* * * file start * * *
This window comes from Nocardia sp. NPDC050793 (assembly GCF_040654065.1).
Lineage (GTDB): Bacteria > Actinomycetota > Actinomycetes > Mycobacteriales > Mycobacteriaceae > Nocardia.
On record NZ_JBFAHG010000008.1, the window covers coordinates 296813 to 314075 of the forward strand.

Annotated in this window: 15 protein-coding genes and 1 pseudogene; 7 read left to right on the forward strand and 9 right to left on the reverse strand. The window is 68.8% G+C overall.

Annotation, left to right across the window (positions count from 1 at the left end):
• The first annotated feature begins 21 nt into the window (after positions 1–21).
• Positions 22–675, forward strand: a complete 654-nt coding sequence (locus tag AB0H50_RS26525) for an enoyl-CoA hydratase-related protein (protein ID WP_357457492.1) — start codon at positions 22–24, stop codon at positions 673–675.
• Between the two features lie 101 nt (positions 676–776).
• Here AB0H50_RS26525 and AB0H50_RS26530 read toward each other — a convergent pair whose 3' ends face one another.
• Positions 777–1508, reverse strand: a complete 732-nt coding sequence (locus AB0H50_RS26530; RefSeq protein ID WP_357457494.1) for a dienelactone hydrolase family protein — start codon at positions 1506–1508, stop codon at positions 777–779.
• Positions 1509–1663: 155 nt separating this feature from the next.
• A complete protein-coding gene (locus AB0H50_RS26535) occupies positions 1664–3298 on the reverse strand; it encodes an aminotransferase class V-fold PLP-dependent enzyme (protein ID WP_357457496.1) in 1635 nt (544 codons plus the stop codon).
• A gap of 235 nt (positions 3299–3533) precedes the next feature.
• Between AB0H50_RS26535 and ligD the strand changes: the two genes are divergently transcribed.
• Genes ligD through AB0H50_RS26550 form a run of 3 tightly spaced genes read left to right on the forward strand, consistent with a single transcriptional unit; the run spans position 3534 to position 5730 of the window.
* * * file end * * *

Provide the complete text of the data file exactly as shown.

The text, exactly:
This window comes from Nocardia sp. NPDC050793 (assembly GCF_040654065.1).
Lineage (GTDB): Bacteria > Actinomycetota > Actinomycetes > Mycobacteriales > Mycobacteriaceae > Nocardia.
On record NZ_JBFAHG010000008.1, the window covers coordinates 296813 to 314075 of the forward strand.

Annotated in this window: 15 protein-coding genes and 1 pseudogene; 7 read left to right on the forward strand and 9 right to left on the reverse strand. The window is 68.8% G+C overall.

Annotation, left to right across the window (positions count from 1 at the left end):
• The first annotated feature begins 21 nt into the window (after positions 1–21).
• Positions 22–675, forward strand: a complete 654-nt coding sequence (locus tag AB0H50_RS26525) for an enoyl-CoA hydratase-related protein (protein ID WP_357457492.1) — start codon at positions 22–24, stop codon at positions 673–675.
• Between the two features lie 101 nt (positions 676–776).
• Here AB0H50_RS26525 and AB0H50_RS26530 read toward each other — a convergent pair whose 3' ends face one another.
• Positions 777–1508, reverse strand: a complete 732-nt coding sequence (locus AB0H50_RS26530; RefSeq protein ID WP_357457494.1) for a dienelactone hydrolase family protein — start codon at positions 1506–1508, stop codon at positions 777–779.
• Positions 1509–1663: 155 nt separating this feature from the next.
• A complete protein-coding gene (locus AB0H50_RS26535) occupies positions 1664–3298 on the reverse strand; it encodes an aminotransferase class V-fold PLP-dependent enzyme (protein ID WP_357457496.1) in 1635 nt (544 codons plus the stop codon).
• A gap of 235 nt (positions 3299–3533) precedes the next feature.
• Between AB0H50_RS26535 and ligD the strand changes: the two genes are divergently transcribed.
• Genes ligD through AB0H50_RS26550 form a run of 3 tightly spaced genes read left to right on the forward strand, consistent with a single transcriptional unit; the run spans position 3534 to position 5730 of the window.